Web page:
"Death and life are in the power of the tongue," and "out of the overflow of the heart the mouth speaks" (Prov. 18:21). In contrast, God is near those with broken hearts and spirits (Psalm 34:18). Choose life takes on new meaning.

Spiritual Regeneration

broken image

Scoffing is a fruit that doesn't identify a person with Christ's example as an empathetic high priest (see Heb. 4:15). Proverbs, Ephesians, and the book of James show Christlike words and deeds of wisdom in contrast to scoffing (see also 1 John 3:18). This wisdom comes from exalting the LORD and from "gazing at the crowds with compassion" instead of contempt (see Dan. 4; Mark 6:34; Matt. 9:36; Psa. 34:3). 

Other wisdom comes from passaging through suffering to the other side of called service and solidarity that we observe in the life, death, and resurrection of Jesus (see 2 Cor. 1:3; 2 Tim. 4:14-16; Heb. 4:15). We learn to live by love instead of fear-triggered ostracism (see 1 John 3-4). This transformation can teach the imagination of empathetic, compassionate, and commited communal leadership instead of hyper-headship.

Jesus said his words are from the Spirit and give life, and faith comes from hearing the Word (John 6; Rom. 10). Such words share the gospel, "encourage the faint-hearted" versus inflict fear, offer hope with gentleness, each because love edifies (1 Cor. 8:1; 1 Peter 3:15; 1 Thess. 5:11-14; 2 Cor. 13:10; Acts 9:31; Eph. 4:11-16; Rom. 14:19, 15:2). With a kind word we "lift up" or relieve anxious hearts weighed down instead of oppress them (see Eccl. 7:7; Prov. 12:25).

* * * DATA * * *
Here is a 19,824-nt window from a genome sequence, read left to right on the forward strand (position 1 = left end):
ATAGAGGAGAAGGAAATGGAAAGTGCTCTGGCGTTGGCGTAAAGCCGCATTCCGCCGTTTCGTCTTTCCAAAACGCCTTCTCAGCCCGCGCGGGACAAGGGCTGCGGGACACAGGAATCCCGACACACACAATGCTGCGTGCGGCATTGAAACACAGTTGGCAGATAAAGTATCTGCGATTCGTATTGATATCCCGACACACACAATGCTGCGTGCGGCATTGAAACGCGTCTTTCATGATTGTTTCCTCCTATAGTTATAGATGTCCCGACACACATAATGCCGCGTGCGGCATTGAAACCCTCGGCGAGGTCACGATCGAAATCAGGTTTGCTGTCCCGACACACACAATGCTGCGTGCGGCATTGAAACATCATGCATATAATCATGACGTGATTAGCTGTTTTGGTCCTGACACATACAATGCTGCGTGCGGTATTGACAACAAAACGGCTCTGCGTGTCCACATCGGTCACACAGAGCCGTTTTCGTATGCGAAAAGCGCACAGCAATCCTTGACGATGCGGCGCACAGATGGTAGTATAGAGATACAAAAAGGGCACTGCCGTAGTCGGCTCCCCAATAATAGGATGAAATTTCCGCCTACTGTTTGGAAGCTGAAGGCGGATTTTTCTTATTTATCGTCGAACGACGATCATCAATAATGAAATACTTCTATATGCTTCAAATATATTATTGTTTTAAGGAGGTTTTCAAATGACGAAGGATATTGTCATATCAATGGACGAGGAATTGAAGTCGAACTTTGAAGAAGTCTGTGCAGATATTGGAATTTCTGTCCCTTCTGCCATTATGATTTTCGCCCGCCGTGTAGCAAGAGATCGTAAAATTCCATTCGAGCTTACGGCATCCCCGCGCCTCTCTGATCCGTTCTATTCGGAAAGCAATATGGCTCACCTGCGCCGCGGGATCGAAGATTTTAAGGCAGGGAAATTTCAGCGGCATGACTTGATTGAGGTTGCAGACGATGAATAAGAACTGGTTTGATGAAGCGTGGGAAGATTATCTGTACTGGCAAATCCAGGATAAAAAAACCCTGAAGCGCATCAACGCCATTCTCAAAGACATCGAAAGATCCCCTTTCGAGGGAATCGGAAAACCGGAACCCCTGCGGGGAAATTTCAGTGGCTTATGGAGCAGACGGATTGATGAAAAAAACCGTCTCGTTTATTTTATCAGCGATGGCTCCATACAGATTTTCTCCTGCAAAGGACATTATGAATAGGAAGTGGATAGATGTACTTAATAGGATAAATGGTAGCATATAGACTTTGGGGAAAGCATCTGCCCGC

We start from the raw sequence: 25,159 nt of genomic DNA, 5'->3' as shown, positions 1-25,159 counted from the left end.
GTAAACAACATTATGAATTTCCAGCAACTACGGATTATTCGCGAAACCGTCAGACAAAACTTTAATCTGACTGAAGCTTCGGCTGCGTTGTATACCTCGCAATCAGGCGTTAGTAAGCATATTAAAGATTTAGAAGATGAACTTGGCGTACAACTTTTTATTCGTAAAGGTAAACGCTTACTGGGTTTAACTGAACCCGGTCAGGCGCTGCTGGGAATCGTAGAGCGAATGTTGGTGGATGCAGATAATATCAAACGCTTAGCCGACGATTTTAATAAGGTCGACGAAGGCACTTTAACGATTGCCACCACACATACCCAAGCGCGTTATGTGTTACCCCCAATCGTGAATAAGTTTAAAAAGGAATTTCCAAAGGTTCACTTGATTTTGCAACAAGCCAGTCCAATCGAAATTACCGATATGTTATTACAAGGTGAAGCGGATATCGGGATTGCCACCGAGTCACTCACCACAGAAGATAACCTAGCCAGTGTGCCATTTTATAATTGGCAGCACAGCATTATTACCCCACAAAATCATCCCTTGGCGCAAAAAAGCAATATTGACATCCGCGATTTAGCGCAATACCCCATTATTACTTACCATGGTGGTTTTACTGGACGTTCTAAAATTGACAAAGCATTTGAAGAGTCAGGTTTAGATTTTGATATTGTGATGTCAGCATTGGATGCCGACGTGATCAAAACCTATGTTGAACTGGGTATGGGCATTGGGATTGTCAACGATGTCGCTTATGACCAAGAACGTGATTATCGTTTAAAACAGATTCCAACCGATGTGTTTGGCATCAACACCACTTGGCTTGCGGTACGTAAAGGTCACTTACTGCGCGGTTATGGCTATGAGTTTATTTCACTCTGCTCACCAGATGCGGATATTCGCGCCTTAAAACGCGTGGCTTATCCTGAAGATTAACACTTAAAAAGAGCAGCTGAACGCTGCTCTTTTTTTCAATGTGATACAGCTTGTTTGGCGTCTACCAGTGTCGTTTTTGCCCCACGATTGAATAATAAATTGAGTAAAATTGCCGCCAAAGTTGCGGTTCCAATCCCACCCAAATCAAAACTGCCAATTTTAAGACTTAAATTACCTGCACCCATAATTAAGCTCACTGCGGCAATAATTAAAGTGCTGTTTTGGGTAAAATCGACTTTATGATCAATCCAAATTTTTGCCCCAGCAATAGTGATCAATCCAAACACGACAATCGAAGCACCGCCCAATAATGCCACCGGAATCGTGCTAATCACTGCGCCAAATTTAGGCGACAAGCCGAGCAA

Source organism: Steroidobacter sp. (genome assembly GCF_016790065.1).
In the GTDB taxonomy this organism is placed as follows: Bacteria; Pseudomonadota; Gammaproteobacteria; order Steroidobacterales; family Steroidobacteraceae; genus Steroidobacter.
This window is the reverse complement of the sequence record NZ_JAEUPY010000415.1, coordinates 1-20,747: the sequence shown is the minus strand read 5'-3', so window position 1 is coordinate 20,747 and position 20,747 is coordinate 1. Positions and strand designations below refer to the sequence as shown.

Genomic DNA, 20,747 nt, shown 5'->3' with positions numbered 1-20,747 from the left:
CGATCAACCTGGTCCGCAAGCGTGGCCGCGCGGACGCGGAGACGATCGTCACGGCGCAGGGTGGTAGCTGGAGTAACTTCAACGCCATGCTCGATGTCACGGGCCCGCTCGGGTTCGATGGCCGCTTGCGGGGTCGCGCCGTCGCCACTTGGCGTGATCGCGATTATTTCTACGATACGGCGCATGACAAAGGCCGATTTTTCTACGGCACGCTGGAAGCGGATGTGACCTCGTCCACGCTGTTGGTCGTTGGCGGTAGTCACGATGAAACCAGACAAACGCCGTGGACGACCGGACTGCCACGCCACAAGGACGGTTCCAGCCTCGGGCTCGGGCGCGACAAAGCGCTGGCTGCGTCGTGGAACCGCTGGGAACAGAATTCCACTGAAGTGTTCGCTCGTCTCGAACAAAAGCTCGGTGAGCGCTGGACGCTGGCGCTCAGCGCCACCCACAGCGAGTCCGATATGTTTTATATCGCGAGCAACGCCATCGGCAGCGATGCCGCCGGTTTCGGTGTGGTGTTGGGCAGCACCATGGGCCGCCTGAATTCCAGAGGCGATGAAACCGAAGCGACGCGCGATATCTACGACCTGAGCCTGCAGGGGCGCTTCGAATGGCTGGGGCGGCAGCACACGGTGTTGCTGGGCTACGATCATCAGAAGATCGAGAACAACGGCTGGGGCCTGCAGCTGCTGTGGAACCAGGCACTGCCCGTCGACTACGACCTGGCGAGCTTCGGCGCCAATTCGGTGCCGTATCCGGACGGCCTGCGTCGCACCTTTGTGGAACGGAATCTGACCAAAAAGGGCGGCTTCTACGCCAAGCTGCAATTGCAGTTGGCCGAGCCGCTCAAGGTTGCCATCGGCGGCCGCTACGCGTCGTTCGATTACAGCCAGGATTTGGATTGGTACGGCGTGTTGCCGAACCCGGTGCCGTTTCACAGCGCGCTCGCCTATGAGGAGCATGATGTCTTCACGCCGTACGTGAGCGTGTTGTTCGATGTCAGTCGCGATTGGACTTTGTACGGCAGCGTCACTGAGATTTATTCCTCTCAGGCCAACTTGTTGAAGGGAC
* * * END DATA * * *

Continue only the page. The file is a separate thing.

We know that true habit change over time comes from a heart regenerated by the Spirit, and spiritual vitality and attunement to God's will, and not feeding other impulses, whether contempt and control of people, or scoffing instead of Spirit-driven attitudes and responses  (Acts 2; Eph. 5:18; Ezek. 36; Heb. 3). Correcting scoffing can lead to healthier homes and thriving communities, and to that, by replacing scoffing with the work of Spirit-driven ministry instead of the lazy destructiveness of pride (Gen. 1-3; Jude; Matt. 23-25; Prov. 16:18; Titus). 

"The mouth of the righteous speaks wisdom" and justice with "the law of God" coming from the heart as "out of the heart the mouth speaks" (Luke 6:45; Psa. 37:30-31). The mastermind of the gospel involves "exchanging their heart of stone with flesh" (2 Cor. 5:17; Eph. 2:8-10; Ezek. 11:19, 36:6; Heb. 8:10; Jer. 31:33).

We can follow the "saint-like"  people in our lives who have modeled faith in a gentle way (see 1 Tim. 4:12; 2 Tim. 1:5; Heb. 4:15, 10-11; Rom. 16). My childhood pastor and wife and grandmother among others have been among such persons. The Spirit makes this positive progression possible with our cooperation: "'In the last days I will pour out My Spirit on all people'" (Acts 2:17-18; Joel 2:28-29). This same Spirit that rose Jesus from the dead, and who preaches "good news to the poor, binds up the broken-hearted, and sets the captives free" (Isa. 61:1; Luke 4:18; Rom. 8:11). 


Sign Art (cc) Dena Michele Rosko and Graem Xavier Rosko. 2021.

Churches can "tear down this stronghold" with biblical language and accountability (see 2 Cor. 10:3-5; 1 John 3-4; 1-2 Tim.; Jude; Matt. 18; Psa. 9:9; Titus). Given our times God is not letting us get away from this need to learn how to tear down the lies of the enemy (strongholds) in scoffing, whether abuse of people in homes or in public of BIPOC or troller followers or operatives on social media.